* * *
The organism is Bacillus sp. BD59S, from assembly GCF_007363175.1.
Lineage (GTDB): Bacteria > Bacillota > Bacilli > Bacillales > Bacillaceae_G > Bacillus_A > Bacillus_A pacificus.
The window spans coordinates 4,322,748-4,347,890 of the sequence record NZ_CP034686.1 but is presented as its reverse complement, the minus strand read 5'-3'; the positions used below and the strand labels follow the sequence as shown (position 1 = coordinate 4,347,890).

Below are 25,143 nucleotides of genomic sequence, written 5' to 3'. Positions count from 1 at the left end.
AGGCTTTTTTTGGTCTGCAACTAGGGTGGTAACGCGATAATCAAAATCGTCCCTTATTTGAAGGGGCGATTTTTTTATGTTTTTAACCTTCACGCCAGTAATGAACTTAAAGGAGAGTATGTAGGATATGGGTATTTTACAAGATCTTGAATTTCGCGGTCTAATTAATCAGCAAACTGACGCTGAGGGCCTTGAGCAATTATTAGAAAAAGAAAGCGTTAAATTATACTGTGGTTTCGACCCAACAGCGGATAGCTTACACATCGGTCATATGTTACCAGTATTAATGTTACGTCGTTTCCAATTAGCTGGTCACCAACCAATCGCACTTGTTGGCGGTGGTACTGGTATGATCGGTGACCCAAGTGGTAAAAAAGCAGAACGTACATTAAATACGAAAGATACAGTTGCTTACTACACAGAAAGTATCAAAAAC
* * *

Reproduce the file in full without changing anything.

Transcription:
The organism is Bacillus sp. BD59S, from assembly GCF_007363175.1.
Lineage (GTDB): Bacteria > Bacillota > Bacilli > Bacillales > Bacillaceae_G > Bacillus_A > Bacillus_A pacificus.
The window spans coordinates 4,322,748-4,347,890 of the sequence record NZ_CP034686.1 but is presented as its reverse complement, the minus strand read 5'-3'; the positions used below and the strand labels follow the sequence as shown (position 1 = coordinate 4,347,890).

Below are 25,143 nucleotides of genomic sequence, written 5' to 3'. Positions count from 1 at the left end.
AGGCTTTTTTTGGTCTGCAACTAGGGTGGTAACGCGATAATCAAAATCGTCCCTTATTTGAAGGGGCGATTTTTTTATGTTTTTAACCTTCACGCCAGTAATGAACTTAAAGGAGAGTATGTAGGATATGGGTATTTTACAAGATCTTGAATTTCGCGGTCTAATTAATCAGCAAACTGACGCTGAGGGCCTTGAGCAATTATTAGAAAAAGAAAGCGTTAAATTATACTGTGGTTTCGACCCAACAGCGGATAGCTTACACATCGGTCATATGTTACCAGTATTAATGTTACGTCGTTTCCAATTAGCTGGTCACCAACCAATCGCACTTGTTGGCGGTGGTACTGGTATGATCGGTGACCCAAGTGGTAAAAAAGCAGAACGTACATTAAATACGAAAGATACAGTTGCTTACTACACAGAAAGTATCAAAAAC